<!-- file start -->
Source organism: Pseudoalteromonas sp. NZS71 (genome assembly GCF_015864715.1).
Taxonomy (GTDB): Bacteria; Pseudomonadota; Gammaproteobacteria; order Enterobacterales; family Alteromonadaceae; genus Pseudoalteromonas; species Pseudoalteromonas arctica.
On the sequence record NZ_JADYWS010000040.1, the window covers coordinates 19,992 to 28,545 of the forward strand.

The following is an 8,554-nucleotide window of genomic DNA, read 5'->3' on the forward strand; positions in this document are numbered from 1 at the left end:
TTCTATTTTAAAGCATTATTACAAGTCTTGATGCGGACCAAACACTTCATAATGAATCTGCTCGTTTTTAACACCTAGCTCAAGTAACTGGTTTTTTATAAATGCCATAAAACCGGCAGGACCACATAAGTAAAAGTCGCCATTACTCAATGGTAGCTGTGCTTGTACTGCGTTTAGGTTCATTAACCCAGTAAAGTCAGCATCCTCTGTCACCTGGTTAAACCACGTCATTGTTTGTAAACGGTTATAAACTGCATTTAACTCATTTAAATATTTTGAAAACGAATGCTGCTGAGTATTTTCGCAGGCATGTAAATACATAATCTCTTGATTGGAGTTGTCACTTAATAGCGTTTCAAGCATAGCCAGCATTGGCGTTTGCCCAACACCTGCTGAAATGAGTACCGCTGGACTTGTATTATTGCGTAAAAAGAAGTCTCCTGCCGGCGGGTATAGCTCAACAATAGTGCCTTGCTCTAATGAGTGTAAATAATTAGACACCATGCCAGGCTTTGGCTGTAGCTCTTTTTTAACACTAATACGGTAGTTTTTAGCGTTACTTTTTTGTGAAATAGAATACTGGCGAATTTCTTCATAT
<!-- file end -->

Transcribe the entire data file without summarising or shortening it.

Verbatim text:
Source organism: Pseudoalteromonas sp. NZS71 (genome assembly GCF_015864715.1).
Taxonomy (GTDB): Bacteria; Pseudomonadota; Gammaproteobacteria; order Enterobacterales; family Alteromonadaceae; genus Pseudoalteromonas; species Pseudoalteromonas arctica.
On the sequence record NZ_JADYWS010000040.1, the window covers coordinates 19,992 to 28,545 of the forward strand.

The following is an 8,554-nucleotide window of genomic DNA, read 5'->3' on the forward strand; positions in this document are numbered from 1 at the left end:
TTCTATTTTAAAGCATTATTACAAGTCTTGATGCGGACCAAACACTTCATAATGAATCTGCTCGTTTTTAACACCTAGCTCAAGTAACTGGTTTTTTATAAATGCCATAAAACCGGCAGGACCACATAAGTAAAAGTCGCCATTACTCAATGGTAGCTGTGCTTGTACTGCGTTTAGGTTCATTAACCCAGTAAAGTCAGCATCCTCTGTCACCTGGTTAAACCACGTCATTGTTTGTAAACGGTTATAAACTGCATTTAACTCATTTAAATATTTTGAAAACGAATGCTGCTGAGTATTTTCGCAGGCATGTAAATACATAATCTCTTGATTGGAGTTGTCACTTAATAGCGTTTCAAGCATAGCCAGCATTGGCGTTTGCCCAACACCTGCTGAAATGAGTACCGCTGGACTTGTATTATTGCGTAAAAAGAAGTCTCCTGCCGGCGGGTATAGCTCAACAATAGTGCCTTGCTCTAATGAGTGTAAATAATTAGACACCATGCCAGGCTTTGGCTGTAGCTCTTTTTTAACACTAATACGGTAGTTTTTAGCGTTACTTTTTTGTGAAATAGAATACTGGCGAATTTCTTCATAT